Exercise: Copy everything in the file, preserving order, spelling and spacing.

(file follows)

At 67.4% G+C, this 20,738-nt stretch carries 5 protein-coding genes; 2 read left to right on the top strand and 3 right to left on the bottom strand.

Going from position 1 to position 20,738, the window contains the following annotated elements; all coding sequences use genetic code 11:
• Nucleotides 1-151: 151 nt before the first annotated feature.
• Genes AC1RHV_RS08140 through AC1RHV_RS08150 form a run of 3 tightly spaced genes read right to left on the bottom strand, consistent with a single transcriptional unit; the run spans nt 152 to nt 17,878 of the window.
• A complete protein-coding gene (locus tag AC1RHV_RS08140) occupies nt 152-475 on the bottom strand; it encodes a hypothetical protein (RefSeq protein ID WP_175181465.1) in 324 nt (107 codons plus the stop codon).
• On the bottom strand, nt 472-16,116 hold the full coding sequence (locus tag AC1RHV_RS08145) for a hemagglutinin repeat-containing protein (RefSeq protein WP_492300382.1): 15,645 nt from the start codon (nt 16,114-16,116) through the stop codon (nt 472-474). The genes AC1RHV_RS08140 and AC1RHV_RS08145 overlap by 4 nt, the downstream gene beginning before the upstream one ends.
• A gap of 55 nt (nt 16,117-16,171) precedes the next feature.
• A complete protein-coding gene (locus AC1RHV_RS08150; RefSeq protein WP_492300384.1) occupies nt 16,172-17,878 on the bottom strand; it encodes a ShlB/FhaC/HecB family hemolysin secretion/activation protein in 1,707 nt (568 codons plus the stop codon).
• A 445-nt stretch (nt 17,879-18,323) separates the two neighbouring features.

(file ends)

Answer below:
At 67.4% G+C, this 20,738-nt stretch carries 5 protein-coding genes; 2 read left to right on the top strand and 3 right to left on the bottom strand.

Going from position 1 to position 20,738, the window contains the following annotated elements; all coding sequences use genetic code 11:
• Nucleotides 1-151: 151 nt before the first annotated feature.
• Genes AC1RHV_RS08140 through AC1RHV_RS08150 form a run of 3 tightly spaced genes read right to left on the bottom strand, consistent with a single transcriptional unit; the run spans nt 152 to nt 17,878 of the window.
• A complete protein-coding gene (locus tag AC1RHV_RS08140) occupies nt 152-475 on the bottom strand; it encodes a hypothetical protein (RefSeq protein ID WP_175181465.1) in 324 nt (107 codons plus the stop codon).
• On the bottom strand, nt 472-16,116 hold the full coding sequence (locus tag AC1RHV_RS08145) for a hemagglutinin repeat-containing protein (RefSeq protein WP_492300382.1): 15,645 nt from the start codon (nt 16,114-16,116) through the stop codon (nt 472-474). The genes AC1RHV_RS08140 and AC1RHV_RS08145 overlap by 4 nt, the downstream gene beginning before the upstream one ends.
• A gap of 55 nt (nt 16,117-16,171) precedes the next feature.
• A complete protein-coding gene (locus AC1RHV_RS08150; RefSeq protein WP_492300384.1) occupies nt 16,172-17,878 on the bottom strand; it encodes a ShlB/FhaC/HecB family hemolysin secretion/activation protein in 1,707 nt (568 codons plus the stop codon).
• A 445-nt stretch (nt 17,879-18,323) separates the two neighbouring features.